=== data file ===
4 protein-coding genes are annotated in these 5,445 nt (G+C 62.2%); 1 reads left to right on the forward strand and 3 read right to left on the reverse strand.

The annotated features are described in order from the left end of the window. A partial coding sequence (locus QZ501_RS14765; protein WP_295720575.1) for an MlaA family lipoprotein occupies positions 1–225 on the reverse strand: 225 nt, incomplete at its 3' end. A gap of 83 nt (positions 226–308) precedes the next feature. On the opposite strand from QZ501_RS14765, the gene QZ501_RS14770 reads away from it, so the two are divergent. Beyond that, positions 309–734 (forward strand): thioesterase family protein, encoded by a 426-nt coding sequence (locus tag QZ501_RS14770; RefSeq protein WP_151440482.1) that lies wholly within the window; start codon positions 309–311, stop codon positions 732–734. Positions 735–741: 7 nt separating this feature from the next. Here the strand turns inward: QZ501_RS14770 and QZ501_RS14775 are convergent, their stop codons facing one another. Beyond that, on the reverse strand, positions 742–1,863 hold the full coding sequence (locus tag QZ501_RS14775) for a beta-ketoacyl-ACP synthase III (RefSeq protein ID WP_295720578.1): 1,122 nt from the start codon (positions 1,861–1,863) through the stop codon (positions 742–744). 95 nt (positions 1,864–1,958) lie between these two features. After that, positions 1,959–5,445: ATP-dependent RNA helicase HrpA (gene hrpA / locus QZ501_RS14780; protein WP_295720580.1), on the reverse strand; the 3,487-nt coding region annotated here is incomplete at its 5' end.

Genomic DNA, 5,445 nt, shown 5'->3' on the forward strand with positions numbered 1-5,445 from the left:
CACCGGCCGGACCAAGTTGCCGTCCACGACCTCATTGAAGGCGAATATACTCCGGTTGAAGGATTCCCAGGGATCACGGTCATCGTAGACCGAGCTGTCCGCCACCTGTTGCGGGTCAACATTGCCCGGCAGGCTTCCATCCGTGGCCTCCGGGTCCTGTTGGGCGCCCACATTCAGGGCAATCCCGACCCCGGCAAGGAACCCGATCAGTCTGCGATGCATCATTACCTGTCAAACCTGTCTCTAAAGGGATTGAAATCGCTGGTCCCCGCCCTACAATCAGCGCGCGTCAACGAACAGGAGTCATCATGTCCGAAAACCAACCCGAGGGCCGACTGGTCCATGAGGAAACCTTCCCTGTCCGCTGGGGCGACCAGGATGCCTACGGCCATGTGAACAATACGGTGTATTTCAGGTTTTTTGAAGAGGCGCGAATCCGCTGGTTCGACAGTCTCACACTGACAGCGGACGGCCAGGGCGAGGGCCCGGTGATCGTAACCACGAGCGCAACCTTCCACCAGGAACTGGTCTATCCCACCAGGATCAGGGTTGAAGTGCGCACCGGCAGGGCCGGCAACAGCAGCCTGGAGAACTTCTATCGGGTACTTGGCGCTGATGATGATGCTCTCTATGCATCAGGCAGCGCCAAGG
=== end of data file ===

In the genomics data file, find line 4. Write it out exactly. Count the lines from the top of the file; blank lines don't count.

CACCGGCCGGACCAAGTTGCCGTCCACGACCTCATTGAAGGCGAATATACTCCGGTTGAAGGATTCCCAGGGATCACGGTCATCGTAGACCGAGCTGTCCGCCACCTGTTGCGGGTCAACATTGCCCGGCAGGCTTCCATCCGTGGCCTCCGGGTCCTGTTGGGCGCCCACATTCAGGGCAATCCCGACCCCGGCAAGGAACCCGATCAGTCTGCGATGCATCATTACCTGTCAAACCTGTCTCTAAAGGGATTGAAATCGCTGGTCCCCGCCCTACAATCAGCGCGCGTCAACGAACAGGAGTCATCATGTCCGAAAACCAACCCGAGGGCCGACTGGTCCATGAGGAAACCTTCCCTGTCCGCTGGGGCGACCAGGATGCCTACGGCCATGTGAACAATACGGTGTATTTCAGGTTTTTTGAAGAGGCGCGAATCCGCTGGTTCGACAGTCTCACACTGACAGCGGACGGCCAGGGCGAGGGCCCGGTGATCGTAACCACGAGCGCAACCTTCCACCAGGAACTGGTCTATCCCACCAGGATCAGGGTTGAAGTGCGCACCGGCAGGGCCGGCAACAGCAGCCTGGAGAACTTCTATCGGGTACTTGGCGCTGATGATGATGCTCTCTATGCATCAGGCAGCGCCAAGG